Long before a Manhattan Supreme Court judged ruled against the protesters, the Supreme Court settled the matter of protests camping indefinitely in public parks in Clark vs. Community for Creative Nonviolence (1984), with a majority opinion written by JFK-appointee Byron White. The case law protecting private-property rights from permanent protest occupancy is rooted in Pruneyard Shopping Center vs. Robbins (1980). While the states have a great deal of latitude in determining their individual rules—and Zuccotti Park’s odd status as a privately owned public space creates room for debate—basic property rights are not suspended for protests, no matter how heartfelt.So all the various mayors across the country had every right to evict the Occupy Movement protesters.
Which still leaves the question, why did they feel like they had to? And why have so many police been so brutal about it? There is something about the sight of scruffy, hippie-ish protesters that fills many Americans with rage. They somehow offend against basic notions of order and decorum, leading otherwise sane people like New York's Mayor Bloomberg to fulminate against unsanitary conditions, breakdowns of law and order, epidemics of rape, and similar mad exaggerations, as if these tiny protests were giant, anarchic slums. Even Portland's very liberal Mayor Sam Adams ordered the eviction of Occupy Portland, saying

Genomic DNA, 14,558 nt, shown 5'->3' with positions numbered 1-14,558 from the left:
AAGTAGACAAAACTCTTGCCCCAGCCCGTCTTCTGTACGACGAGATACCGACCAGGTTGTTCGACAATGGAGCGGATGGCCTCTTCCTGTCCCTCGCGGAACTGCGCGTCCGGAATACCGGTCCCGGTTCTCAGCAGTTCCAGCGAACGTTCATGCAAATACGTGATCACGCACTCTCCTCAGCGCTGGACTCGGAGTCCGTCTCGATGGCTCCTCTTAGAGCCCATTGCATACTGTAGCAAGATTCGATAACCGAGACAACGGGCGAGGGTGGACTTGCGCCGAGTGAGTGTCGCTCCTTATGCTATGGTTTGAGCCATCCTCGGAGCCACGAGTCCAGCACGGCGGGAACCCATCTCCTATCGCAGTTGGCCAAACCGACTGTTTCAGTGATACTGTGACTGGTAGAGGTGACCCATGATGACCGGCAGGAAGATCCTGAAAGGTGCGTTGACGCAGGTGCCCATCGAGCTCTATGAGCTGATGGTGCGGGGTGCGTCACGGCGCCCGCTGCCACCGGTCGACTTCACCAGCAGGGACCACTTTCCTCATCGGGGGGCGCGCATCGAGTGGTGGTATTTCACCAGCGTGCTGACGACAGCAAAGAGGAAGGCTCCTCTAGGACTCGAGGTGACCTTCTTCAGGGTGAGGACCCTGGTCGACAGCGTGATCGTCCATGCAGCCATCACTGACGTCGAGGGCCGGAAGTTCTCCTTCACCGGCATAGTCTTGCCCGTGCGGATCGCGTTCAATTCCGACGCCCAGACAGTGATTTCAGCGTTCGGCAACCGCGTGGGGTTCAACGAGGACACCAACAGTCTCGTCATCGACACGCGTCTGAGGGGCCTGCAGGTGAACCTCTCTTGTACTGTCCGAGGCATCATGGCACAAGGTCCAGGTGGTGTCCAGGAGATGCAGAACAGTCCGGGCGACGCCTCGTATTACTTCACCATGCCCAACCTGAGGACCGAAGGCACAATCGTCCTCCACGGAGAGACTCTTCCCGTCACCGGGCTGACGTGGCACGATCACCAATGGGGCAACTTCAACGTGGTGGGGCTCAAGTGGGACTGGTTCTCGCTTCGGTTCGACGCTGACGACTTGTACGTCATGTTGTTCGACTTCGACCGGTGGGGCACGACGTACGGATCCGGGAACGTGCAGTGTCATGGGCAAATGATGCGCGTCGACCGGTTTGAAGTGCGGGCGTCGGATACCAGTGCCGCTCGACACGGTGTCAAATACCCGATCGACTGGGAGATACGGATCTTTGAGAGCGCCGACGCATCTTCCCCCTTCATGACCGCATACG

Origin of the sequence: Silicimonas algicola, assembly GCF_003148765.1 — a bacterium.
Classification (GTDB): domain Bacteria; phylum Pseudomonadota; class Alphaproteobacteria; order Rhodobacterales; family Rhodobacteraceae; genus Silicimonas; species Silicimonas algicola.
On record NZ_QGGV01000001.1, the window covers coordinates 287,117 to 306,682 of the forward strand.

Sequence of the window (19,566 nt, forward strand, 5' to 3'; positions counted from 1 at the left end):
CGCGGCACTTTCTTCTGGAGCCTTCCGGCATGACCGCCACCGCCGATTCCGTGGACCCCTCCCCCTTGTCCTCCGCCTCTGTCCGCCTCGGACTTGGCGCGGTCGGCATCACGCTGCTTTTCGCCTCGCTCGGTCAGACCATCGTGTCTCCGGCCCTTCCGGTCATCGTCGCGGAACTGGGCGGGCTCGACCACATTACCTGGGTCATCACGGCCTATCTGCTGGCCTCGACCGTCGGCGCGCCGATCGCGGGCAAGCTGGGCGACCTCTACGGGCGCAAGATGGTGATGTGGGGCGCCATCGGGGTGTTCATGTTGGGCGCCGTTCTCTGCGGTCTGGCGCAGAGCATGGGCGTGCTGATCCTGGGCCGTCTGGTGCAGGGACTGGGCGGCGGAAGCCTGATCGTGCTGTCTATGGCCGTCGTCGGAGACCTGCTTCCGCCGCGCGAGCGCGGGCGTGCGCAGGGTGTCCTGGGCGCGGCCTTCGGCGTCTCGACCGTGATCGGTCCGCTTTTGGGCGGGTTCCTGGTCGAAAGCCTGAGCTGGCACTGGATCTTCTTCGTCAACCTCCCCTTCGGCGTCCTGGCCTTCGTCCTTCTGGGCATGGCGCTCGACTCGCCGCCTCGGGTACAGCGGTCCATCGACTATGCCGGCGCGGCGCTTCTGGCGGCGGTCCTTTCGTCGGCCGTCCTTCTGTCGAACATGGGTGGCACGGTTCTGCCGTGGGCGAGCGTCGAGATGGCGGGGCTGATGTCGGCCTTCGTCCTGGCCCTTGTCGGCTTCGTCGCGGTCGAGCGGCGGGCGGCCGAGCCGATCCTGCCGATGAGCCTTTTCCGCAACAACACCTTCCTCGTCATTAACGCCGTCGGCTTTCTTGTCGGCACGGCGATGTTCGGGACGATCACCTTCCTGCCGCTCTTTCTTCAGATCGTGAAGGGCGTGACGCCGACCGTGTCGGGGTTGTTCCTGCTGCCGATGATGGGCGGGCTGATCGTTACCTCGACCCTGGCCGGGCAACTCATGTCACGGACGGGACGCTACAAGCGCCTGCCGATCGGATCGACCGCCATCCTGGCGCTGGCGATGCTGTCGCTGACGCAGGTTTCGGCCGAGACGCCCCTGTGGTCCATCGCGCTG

Occupy has had considerable time to share its movement’s messages with the public but has lost control of the camps it created.I just don't get why these protests are such a big deal. These brutal evictions poison our politics, burning more frightening images of police vs. citizen violence into our historical memories. A whole new generation of left-wing young people is learning to hate the Man, and conservatives are scaring themselves with visions of rebellion by unwashed anarchists. Besides, people get hurt. It is worth it? Why does the presence of a few hundred smelly people in under-used parks matter so much?